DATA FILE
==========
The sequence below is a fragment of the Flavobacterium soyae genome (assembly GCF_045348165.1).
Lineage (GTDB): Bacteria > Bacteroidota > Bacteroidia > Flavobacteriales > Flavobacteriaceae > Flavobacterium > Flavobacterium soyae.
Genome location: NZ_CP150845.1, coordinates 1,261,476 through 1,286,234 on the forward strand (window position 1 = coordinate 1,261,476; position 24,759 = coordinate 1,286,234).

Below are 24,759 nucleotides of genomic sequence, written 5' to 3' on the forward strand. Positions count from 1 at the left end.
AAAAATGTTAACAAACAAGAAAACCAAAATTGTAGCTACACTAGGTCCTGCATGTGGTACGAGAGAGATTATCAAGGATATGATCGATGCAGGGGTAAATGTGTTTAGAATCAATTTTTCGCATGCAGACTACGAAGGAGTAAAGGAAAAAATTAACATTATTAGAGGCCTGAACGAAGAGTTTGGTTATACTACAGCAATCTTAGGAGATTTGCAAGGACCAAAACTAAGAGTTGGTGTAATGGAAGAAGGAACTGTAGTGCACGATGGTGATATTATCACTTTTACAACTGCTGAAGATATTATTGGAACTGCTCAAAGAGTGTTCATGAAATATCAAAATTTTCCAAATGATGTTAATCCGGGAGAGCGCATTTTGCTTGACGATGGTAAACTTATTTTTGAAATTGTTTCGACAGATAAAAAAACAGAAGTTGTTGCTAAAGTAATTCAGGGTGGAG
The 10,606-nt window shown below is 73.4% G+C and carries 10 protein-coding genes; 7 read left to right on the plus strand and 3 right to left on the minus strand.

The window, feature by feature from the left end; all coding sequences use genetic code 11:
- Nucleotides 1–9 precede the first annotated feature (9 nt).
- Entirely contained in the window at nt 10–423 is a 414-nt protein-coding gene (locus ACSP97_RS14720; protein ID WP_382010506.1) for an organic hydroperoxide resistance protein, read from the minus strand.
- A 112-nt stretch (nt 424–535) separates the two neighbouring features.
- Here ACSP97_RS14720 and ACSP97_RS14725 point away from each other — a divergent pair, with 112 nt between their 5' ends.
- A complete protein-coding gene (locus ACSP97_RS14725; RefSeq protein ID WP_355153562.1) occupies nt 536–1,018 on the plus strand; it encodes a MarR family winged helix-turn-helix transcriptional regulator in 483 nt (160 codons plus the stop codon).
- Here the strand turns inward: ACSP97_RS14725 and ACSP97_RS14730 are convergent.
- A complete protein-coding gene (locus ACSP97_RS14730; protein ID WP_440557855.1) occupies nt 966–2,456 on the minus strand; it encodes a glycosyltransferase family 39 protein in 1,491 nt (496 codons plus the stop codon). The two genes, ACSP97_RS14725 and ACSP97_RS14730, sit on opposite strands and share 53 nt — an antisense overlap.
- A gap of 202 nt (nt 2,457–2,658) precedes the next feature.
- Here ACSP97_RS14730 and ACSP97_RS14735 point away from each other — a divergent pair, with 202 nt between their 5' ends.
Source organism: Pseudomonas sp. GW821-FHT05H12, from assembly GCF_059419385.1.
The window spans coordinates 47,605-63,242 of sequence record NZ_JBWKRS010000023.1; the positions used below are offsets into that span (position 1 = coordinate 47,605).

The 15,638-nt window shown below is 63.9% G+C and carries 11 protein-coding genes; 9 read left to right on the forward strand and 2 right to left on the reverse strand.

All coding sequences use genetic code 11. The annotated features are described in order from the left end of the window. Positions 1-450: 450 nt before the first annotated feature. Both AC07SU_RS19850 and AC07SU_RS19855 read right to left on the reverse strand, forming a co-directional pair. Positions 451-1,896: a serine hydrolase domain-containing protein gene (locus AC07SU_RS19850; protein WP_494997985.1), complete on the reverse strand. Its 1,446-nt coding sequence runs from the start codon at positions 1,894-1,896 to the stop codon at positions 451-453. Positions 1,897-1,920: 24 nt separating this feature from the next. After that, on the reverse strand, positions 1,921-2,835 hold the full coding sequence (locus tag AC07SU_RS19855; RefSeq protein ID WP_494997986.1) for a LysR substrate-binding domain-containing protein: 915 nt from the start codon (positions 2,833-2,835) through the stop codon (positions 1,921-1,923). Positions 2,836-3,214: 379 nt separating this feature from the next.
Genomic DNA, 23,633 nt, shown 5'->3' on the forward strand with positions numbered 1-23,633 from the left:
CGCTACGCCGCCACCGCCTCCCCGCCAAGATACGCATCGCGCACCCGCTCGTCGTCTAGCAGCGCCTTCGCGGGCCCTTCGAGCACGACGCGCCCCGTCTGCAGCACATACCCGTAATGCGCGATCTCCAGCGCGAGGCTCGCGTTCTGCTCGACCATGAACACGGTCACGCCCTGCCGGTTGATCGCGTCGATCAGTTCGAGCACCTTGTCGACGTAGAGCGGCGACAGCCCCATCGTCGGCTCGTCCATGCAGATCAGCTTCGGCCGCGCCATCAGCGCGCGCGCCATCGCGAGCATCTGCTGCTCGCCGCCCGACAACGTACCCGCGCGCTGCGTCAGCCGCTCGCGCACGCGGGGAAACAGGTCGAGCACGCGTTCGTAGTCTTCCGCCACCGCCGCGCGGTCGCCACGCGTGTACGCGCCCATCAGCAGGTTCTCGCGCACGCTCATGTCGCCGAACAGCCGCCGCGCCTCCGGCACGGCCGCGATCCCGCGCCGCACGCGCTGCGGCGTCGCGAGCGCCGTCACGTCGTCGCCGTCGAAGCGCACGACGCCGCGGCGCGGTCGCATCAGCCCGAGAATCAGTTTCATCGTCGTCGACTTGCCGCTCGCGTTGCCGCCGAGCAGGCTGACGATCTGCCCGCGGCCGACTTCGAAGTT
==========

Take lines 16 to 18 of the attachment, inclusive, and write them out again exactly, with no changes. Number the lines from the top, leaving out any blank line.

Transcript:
- Here ACSP97_RS14730 and ACSP97_RS14735 point away from each other — a divergent pair, with 202 nt between their 5' ends.
Source organism: Pseudomonas sp. GW821-FHT05H12, from assembly GCF_059419385.1.
The window spans coordinates 47,605-63,242 of sequence record NZ_JBWKRS010000023.1; the positions used below are offsets into that span (position 1 = coordinate 47,605).